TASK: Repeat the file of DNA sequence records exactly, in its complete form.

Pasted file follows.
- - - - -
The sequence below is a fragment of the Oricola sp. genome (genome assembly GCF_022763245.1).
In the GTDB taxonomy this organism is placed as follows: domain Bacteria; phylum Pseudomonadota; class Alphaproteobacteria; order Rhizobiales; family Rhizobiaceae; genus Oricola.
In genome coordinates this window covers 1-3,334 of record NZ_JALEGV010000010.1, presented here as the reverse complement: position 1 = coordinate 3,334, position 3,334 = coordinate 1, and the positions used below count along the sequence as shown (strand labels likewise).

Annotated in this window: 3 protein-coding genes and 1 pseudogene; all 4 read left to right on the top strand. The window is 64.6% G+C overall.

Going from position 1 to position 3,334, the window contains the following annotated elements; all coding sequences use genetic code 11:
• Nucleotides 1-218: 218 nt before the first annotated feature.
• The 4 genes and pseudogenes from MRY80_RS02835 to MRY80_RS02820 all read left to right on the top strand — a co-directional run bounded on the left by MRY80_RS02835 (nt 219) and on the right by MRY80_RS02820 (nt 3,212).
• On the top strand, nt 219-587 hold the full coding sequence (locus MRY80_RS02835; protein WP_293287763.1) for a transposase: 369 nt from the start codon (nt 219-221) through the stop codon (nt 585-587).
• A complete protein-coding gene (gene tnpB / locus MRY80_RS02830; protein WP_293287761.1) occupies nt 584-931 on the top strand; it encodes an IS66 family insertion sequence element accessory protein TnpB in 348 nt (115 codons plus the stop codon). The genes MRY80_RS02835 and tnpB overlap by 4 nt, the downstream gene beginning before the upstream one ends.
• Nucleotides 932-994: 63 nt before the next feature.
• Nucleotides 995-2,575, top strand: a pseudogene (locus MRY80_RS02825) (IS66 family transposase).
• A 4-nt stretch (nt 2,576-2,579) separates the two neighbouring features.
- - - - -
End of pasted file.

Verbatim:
The sequence below is a fragment of the Oricola sp. genome (genome assembly GCF_022763245.1).
In the GTDB taxonomy this organism is placed as follows: domain Bacteria; phylum Pseudomonadota; class Alphaproteobacteria; order Rhizobiales; family Rhizobiaceae; genus Oricola.
In genome coordinates this window covers 1-3,334 of record NZ_JALEGV010000010.1, presented here as the reverse complement: position 1 = coordinate 3,334, position 3,334 = coordinate 1, and the positions used below count along the sequence as shown (strand labels likewise).

Annotated in this window: 3 protein-coding genes and 1 pseudogene; all 4 read left to right on the top strand. The window is 64.6% G+C overall.

Going from position 1 to position 3,334, the window contains the following annotated elements; all coding sequences use genetic code 11:
• Nucleotides 1-218: 218 nt before the first annotated feature.
• The 4 genes and pseudogenes from MRY80_RS02835 to MRY80_RS02820 all read left to right on the top strand — a co-directional run bounded on the left by MRY80_RS02835 (nt 219) and on the right by MRY80_RS02820 (nt 3,212).
• On the top strand, nt 219-587 hold the full coding sequence (locus MRY80_RS02835; protein WP_293287763.1) for a transposase: 369 nt from the start codon (nt 219-221) through the stop codon (nt 585-587).
• A complete protein-coding gene (gene tnpB / locus MRY80_RS02830; protein WP_293287761.1) occupies nt 584-931 on the top strand; it encodes an IS66 family insertion sequence element accessory protein TnpB in 348 nt (115 codons plus the stop codon). The genes MRY80_RS02835 and tnpB overlap by 4 nt, the downstream gene beginning before the upstream one ends.
• Nucleotides 932-994: 63 nt before the next feature.
• Nucleotides 995-2,575, top strand: a pseudogene (locus MRY80_RS02825) (IS66 family transposase).
• A 4-nt stretch (nt 2,576-2,579) separates the two neighbouring features.